ZUCKER: The Interfaith Project is bringing together a Muslim community group, usually a mosque, and a Jewish and or church group, for a joint screening and then we hold a discussion afterwards, usually led by myself and leaders from each of the communities, and afterwards there’s food and hanging out and more talking. I’ve done two or three of these and I have about a dozen and hopefully more to come. I brought my synagogue to Mohamed Bahi’s mosque on a Sunday evening at Sunset Park and it was amazing. The mosque now wants to come to our synagogue for an event, and someone that our Hebrew school director talked with wants to come teach the kids Arabic, and vice versa. I’m doing this at college campuses, too, between Hillels and Muslim student associations. I’ve just done that in New York so far. I’m raising funds, and if I’m successful in doing that in the future it will maybe go to other places.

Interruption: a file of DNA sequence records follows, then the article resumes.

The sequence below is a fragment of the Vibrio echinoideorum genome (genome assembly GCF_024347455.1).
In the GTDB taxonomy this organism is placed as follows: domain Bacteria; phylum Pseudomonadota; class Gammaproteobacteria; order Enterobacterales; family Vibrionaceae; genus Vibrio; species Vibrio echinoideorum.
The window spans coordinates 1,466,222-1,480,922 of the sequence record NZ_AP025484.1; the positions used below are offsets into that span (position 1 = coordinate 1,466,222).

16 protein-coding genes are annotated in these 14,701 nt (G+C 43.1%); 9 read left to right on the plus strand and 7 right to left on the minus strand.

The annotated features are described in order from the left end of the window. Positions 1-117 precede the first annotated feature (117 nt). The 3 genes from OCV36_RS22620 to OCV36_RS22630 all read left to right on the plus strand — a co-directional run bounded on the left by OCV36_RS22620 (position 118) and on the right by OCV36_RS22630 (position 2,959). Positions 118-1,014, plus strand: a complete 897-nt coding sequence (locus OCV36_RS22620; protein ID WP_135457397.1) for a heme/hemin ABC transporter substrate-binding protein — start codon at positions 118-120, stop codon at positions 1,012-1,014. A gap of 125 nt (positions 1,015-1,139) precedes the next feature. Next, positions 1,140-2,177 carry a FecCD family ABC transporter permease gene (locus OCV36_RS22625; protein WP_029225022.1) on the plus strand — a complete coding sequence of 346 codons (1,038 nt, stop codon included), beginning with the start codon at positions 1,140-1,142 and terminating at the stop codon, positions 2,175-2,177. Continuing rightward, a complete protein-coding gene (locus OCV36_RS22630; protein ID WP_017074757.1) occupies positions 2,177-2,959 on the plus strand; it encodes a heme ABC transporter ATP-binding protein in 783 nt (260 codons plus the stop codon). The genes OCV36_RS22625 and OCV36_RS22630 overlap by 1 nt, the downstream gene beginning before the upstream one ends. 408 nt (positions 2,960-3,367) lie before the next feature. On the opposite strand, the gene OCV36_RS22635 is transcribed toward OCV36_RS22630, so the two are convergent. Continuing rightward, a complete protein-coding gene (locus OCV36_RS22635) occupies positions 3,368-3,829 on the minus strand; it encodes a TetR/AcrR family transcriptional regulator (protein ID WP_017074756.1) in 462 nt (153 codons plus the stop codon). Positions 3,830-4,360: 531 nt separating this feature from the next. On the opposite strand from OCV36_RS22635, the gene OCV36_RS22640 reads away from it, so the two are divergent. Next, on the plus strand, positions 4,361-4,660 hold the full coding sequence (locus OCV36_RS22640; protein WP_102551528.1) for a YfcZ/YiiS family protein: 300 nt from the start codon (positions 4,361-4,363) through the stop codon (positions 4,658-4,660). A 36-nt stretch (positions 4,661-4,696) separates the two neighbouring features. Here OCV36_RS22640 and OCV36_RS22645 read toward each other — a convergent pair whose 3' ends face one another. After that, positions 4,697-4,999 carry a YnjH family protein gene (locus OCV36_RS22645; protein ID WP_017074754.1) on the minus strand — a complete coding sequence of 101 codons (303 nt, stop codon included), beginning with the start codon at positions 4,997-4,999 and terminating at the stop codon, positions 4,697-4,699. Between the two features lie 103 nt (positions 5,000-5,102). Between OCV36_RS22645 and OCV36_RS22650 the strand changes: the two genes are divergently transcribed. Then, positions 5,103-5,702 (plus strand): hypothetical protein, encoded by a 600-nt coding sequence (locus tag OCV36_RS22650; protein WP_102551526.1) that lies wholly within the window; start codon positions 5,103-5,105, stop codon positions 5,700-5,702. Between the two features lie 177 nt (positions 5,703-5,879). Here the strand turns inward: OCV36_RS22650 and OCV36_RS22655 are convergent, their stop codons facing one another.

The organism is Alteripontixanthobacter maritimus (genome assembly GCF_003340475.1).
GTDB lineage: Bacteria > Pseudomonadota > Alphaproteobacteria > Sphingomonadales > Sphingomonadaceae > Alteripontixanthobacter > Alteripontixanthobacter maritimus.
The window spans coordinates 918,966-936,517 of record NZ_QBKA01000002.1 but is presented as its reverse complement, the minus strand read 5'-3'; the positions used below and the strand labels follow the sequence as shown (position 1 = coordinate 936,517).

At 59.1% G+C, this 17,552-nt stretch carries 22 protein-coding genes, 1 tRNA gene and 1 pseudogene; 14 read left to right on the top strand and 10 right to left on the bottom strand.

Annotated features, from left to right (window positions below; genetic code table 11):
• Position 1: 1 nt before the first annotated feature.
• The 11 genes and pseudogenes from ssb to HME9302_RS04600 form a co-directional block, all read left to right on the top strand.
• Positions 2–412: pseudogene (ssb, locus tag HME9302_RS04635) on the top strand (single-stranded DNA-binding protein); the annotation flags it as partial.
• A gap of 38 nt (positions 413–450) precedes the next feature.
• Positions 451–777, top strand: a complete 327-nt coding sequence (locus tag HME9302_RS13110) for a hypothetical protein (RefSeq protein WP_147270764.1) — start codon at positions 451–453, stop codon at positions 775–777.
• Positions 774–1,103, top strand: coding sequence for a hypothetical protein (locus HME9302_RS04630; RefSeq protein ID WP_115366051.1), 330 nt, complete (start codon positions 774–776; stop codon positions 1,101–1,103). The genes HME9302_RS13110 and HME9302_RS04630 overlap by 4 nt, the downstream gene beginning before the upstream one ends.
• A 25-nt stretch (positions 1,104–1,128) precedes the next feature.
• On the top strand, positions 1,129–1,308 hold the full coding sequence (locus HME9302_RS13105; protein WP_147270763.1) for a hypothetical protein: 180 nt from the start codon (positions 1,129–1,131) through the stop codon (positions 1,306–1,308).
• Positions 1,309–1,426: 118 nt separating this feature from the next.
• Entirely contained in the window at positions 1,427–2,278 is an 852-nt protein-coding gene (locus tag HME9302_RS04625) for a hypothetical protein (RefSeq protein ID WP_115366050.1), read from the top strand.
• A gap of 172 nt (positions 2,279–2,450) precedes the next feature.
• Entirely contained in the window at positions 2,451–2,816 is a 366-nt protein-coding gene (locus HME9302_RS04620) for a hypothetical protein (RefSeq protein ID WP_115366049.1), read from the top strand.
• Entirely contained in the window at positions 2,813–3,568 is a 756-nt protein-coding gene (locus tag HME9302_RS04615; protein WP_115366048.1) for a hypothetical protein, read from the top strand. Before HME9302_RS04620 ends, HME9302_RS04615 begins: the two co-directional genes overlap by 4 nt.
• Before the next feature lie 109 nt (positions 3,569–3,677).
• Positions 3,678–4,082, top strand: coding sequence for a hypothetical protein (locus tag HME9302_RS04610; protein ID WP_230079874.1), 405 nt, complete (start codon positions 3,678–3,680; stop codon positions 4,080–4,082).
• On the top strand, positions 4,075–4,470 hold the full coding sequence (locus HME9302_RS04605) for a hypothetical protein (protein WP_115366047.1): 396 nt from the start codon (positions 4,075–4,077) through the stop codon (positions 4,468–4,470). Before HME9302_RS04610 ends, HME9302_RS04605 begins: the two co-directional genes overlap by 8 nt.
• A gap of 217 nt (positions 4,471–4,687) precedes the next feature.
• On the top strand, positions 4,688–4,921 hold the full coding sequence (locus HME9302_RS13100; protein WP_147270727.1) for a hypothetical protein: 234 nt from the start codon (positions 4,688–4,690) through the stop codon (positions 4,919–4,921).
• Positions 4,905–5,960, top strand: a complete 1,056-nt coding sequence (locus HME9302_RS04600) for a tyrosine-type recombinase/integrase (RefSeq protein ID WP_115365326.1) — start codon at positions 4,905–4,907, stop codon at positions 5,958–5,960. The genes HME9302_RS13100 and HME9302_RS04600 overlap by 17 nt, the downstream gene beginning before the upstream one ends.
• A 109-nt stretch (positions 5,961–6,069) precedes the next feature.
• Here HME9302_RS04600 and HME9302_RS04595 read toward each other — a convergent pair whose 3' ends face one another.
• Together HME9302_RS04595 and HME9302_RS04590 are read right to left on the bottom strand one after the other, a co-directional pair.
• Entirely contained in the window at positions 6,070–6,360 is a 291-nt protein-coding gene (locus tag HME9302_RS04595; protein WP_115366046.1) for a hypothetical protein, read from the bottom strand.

An interesting moment of the film is when you ask these young Muslim women what it’s like to have these non-Muslims in their spaces supporting them. That struck me. You’ve said you’re not interested in speaking for Muslims. Were you ever hesitant, as an outsider, about pursuing this project?
ZUCKER: I’ve done a couple of films where I’m an outsider, and I embrace that. I think it has some advantages. I don’t think it gives me a sharper or more insightful take, but I think it gives me a different take. I think that in a sense of making a film for other outsiders, maybe I’m a better barometer or vehicle to transmit that. It was meant as a teaching tool, but there was the thought that most Muslim audiences would say “So what?” Of course they know about the Muslim Ban. But in fact, the other night I did this screening in Bay Ridge for the Yemeni American Merchants Association, and they were really moved by the film. Everyone said to me, “Thank you for telling our story,” and I hold that up as really high praise, that I, an outsider, came in and tried to get inside this world to some degree.
PJ Grisar is the Forward’s culture fellow. He can be reached at Grisar@Forward.com.